Yes, being put on the spot sure makes it a challenge but they way I see it is, if someone is willing to put me on the spot, then they are also willing to accept the consequences. Or IOW, why lie to someone to save their feelings when by putting you on the spot, they obviously had no regard for yours? In the end, its you who will be left holding the bag and feeling guilty not them.

Years ago I was always willing to compromise myself for the benefit of others and would have done the same thing Pesky did. However, as I matured, I realized how terrible it always made me feel and that it was not the right thing to do. No matter what the circumstances were I would always come out holding the shorter end of the stick and people were always going to be willing to take advantage of that. Once I started responding with my true feelings, not only did I feel better as a person, but I was also respected more and found I was no longer put in those situations as frequently. That's also when I learned that it's not what you say, it's how you say it that matters and the answer of no can be said kindly.

As individuals we need to be true to who we are as a person first regardless of who or what we're dealing with. For me, being honest is just part of that.


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RE: Loaning something

I do not like loaning things to most people and will never loan things of significant value, like a car. I'll loan almost anything to my 3 closest friends. DH and I have a pact - we only loan things we can live without in case they never make it back to us or are damaged. So that means nothing that he uses in his business because he relies on his tools and truck. When we were first married people would ask to borrow his truck all the time but no one asks anymore - of course our friends are past the age where you borrow a truck and buy some beer for friends when you're moving!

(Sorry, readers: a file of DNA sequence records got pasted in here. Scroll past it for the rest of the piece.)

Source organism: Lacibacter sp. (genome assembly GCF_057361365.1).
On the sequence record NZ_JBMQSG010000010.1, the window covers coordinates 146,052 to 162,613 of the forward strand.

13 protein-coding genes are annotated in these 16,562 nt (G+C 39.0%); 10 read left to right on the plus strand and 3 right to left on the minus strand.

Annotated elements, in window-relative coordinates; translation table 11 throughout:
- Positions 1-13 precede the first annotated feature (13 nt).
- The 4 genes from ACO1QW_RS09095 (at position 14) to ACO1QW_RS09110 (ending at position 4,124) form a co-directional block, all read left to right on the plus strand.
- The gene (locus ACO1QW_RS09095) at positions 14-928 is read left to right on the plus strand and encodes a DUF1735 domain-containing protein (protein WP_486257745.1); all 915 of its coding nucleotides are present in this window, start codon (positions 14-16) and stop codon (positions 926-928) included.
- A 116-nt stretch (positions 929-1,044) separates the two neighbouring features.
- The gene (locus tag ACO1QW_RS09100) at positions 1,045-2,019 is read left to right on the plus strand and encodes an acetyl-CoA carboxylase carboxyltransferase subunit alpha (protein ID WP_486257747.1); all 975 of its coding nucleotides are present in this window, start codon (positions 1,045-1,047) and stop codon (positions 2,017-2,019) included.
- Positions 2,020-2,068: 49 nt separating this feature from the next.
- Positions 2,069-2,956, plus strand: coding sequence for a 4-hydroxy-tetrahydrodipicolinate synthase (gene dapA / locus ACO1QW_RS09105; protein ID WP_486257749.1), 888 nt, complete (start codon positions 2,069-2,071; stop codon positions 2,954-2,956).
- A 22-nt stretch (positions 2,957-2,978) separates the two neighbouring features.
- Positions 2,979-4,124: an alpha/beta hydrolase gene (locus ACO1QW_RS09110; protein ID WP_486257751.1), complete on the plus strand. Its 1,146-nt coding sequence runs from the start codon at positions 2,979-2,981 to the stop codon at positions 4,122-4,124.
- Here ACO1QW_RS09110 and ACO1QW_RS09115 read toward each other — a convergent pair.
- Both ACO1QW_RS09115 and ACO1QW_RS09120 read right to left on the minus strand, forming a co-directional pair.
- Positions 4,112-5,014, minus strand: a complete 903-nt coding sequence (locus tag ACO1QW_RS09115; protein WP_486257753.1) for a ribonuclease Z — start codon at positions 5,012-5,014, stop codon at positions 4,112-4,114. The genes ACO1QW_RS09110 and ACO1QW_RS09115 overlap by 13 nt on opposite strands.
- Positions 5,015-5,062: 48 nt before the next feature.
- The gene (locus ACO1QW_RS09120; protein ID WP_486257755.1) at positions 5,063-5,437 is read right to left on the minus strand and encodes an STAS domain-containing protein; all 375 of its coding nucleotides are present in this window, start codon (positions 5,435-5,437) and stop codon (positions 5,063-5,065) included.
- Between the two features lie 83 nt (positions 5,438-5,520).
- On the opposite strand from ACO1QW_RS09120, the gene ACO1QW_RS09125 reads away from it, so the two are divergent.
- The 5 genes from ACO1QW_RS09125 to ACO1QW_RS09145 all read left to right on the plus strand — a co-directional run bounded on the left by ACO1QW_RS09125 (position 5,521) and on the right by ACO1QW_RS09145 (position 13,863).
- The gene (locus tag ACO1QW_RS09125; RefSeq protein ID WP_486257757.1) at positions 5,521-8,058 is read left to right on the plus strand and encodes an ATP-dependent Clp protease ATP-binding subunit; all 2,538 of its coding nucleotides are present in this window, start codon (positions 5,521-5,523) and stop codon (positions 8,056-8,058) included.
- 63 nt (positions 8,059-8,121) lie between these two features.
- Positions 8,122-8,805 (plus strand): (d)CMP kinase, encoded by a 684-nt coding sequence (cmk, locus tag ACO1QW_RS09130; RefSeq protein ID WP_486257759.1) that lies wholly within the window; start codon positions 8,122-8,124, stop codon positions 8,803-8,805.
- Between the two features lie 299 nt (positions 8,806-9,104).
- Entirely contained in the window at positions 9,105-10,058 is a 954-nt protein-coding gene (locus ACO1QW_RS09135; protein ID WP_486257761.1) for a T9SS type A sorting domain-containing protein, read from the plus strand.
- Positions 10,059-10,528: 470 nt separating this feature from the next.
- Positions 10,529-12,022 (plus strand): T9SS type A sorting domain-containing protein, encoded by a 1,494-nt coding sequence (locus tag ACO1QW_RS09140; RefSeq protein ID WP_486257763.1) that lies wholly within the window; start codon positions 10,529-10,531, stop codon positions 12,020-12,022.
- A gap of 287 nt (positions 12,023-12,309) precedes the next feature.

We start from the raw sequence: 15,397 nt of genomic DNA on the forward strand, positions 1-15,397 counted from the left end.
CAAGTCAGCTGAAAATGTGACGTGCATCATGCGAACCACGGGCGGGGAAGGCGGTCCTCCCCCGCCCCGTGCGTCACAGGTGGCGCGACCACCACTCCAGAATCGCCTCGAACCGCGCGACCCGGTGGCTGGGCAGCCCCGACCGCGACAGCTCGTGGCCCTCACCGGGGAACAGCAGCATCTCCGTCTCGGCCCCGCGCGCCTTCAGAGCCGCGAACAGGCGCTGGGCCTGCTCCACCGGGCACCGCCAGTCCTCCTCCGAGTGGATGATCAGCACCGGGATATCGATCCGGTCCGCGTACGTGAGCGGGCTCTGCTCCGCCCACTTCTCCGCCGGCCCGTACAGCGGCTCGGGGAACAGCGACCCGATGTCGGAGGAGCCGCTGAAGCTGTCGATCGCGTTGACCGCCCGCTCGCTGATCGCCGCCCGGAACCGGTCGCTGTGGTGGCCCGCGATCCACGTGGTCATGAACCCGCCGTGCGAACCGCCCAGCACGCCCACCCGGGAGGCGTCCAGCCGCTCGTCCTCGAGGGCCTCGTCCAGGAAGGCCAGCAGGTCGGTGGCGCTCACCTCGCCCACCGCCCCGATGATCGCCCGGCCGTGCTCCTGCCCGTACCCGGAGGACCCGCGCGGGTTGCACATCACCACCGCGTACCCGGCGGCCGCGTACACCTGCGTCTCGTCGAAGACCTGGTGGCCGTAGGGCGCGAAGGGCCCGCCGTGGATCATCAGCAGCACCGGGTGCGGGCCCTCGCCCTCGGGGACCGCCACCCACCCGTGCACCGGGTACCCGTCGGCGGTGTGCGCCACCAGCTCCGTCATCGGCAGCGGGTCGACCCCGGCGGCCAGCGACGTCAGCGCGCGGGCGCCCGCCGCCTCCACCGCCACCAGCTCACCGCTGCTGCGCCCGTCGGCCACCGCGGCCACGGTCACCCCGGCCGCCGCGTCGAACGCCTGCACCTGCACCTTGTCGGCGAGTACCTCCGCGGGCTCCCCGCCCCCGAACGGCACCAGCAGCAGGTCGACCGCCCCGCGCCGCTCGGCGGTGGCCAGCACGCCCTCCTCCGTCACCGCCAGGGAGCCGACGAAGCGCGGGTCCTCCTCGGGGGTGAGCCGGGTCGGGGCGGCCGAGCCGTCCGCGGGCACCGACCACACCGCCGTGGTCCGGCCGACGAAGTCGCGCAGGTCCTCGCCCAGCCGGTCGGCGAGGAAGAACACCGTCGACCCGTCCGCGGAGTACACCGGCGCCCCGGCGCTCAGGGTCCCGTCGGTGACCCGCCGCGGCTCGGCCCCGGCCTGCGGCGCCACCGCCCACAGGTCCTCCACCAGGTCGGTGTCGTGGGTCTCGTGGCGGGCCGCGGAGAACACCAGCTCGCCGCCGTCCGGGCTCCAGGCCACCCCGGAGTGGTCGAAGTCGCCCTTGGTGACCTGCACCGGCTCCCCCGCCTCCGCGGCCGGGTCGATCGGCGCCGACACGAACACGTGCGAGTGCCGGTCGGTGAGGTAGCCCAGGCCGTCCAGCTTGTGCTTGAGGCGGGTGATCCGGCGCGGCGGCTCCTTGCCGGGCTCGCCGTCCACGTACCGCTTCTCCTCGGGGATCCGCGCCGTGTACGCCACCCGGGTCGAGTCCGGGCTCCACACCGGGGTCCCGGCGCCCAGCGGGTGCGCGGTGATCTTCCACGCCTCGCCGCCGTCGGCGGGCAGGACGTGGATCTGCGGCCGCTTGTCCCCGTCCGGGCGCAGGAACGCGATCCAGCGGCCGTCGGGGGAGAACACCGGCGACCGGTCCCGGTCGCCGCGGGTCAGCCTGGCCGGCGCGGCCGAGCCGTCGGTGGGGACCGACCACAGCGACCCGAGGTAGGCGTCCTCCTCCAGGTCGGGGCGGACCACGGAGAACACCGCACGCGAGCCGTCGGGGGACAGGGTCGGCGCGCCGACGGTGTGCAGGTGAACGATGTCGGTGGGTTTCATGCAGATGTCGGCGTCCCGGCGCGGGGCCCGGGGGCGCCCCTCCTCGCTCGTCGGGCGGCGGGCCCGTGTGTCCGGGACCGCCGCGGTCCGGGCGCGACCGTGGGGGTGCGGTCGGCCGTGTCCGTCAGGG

Pesky, I would have had problems if my MIL had asked me and I have a better relationship with mine than you do with yours, I think. Sometimes it's the way it's asked or the moment or the person. In a perfect world I agree totally with lukki and do the simple 'no' with no further explanation but caught off guard, we all stumble sometimes. It takes a lot of self assurance to pull that off in every situation and sometimes I come up short.

You didn't ask specifically but loaning money is a whole 'nother ball game, IMO.


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RE: Loaning something

I have loaned hings and never gotten them back and I have loaned things and got them back better than when I loaned them, such as loaning a pie pan and getting it back with a pie in it!